Ransomware attacks spread worldwide

Updated: Ransomware infections reported across at least 74 countries, thanks to ransomware which have been supercharged by using Eternal Blue exploit.

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The ransomware attacks that forced hospitals across the UK to turn away patients are apparently part of a larger wave of ransomware infections worldwide.

Prime Minister Theresa May said: "This is not targeted at the NHS, it's an international attack and a number of countries and organisations have been affected," according to the BBC.

As well as the UK, where the ransomware infections have resulted in NHS trusts cancelling operations, the fallout is being felt around the globe.

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Security company Kaspersky Lab said it has recorded more than 45,000 attacks of the particular ransomware in 74 countries around the world, with most infections occuring in Russia.

"It's important to note that our visibility may be limited and incomplete and the range of targets and victims is likely much, much higher," it warned.

The tool was designed to address users of multiple countries, with translated messages in different languages, the company said.

The impact of the ransomware continues to be felt globally. Spanish communications giant Telefonica said that a cybersecurity incident had affected the PCs of some employees on the company's internal corporate network.

According to Spanish newspaper El Pais other firms in the country have also been affected.

Spain's national CERT warned of a "massive attack of ransomware" and said the ransomware's potency resulted from it exploiting a known software flaw called EternalBlue.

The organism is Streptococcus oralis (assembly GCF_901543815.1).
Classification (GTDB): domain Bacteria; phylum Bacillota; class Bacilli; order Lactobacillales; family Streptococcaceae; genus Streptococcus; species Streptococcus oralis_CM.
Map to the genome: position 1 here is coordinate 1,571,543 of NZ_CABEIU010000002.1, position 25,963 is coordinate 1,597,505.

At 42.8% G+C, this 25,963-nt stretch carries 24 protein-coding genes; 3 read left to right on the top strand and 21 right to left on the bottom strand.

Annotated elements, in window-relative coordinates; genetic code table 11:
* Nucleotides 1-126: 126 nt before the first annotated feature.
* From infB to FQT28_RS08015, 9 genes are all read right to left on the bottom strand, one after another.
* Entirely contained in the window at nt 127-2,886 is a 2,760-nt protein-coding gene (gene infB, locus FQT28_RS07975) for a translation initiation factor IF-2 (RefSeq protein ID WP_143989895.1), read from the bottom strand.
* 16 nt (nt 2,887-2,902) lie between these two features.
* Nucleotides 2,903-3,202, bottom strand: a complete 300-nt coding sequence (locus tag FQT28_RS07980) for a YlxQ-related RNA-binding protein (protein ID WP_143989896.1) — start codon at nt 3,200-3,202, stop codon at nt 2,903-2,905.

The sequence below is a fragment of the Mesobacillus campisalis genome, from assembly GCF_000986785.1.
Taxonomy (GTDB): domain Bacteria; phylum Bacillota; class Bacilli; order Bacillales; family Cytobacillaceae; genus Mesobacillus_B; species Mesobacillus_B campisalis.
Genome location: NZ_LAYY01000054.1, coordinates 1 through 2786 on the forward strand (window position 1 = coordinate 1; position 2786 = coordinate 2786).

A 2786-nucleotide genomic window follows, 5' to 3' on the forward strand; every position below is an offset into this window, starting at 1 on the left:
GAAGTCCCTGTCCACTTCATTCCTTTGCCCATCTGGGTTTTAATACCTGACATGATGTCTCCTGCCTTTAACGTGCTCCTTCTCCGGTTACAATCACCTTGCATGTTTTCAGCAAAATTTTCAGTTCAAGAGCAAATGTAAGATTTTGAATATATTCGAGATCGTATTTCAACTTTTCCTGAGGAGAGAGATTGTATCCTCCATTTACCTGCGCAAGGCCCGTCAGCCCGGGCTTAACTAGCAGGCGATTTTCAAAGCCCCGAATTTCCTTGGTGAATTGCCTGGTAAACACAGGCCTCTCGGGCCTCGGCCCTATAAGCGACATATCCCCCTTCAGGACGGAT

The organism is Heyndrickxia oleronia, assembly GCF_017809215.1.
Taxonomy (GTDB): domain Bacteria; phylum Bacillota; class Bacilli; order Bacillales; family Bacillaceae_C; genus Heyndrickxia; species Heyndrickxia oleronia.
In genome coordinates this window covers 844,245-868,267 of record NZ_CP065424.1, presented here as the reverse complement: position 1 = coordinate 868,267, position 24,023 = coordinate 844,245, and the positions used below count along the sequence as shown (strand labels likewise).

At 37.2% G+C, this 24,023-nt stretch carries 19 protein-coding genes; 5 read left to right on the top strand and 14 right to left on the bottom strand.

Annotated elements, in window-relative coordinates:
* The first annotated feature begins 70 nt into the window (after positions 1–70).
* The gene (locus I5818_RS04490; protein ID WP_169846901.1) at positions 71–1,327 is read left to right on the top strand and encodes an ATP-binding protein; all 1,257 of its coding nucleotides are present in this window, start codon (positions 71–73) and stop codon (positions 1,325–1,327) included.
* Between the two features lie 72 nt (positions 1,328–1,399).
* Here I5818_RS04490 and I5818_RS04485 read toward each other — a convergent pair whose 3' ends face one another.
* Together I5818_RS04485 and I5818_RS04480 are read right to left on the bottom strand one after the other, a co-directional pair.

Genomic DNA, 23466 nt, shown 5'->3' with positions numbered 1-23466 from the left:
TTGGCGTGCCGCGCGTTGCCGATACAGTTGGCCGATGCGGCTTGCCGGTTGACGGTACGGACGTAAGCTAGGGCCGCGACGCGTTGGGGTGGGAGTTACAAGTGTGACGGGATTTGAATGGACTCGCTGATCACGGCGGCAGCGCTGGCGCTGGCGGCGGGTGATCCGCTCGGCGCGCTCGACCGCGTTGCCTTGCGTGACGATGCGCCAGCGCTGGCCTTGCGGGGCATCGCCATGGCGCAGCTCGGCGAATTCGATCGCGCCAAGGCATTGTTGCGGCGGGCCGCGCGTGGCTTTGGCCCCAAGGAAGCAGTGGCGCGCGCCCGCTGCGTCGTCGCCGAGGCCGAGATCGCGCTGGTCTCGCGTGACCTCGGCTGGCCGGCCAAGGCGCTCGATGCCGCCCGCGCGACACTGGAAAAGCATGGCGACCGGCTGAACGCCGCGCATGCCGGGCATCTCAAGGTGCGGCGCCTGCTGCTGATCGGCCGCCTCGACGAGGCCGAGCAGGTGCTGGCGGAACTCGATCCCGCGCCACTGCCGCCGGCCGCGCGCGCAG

This is a Windows flaw that was part of an hoard of software vulnerabilities apparently collected by the NSA - but leaked by the so-called Shadow Brokers. The NSA would hold onto such vulnerabilities in order to help hack into surveillance targets around world, although critics have long warned that this risks serious flaws going unpatched.

This particular vulnerability was patched in March by Microsoft. Spain's CERT said that PCs should be patched to protect them from the vulnerability or isolated from the network.

Malware researchers have been plotting the spread of the ransomware, which apparently appeared today, reporting a number of incidents across Europe and further.

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Allan Liska, senior solutions architect at security company Recorded Future said this ransomware first appeared on 31 March but the version that is rapidly spreading has some significant changes, using the vulnerability outlined in Microsoft Security Bulletin (MS17-010), also known as EternalBlue.

"This means that once the ransomware gets into a network it can spread quickly through any computers that do not have that patch applied. The worm-like capabilities are the new feature added to this ransomware," he saidl

"Given the relative ineffectiveness of the first version of WanaCypt0r, it is likely the author did not expect this type of success from the new campaign, which could cause problems for any organisation that attempts to pay the ransom."

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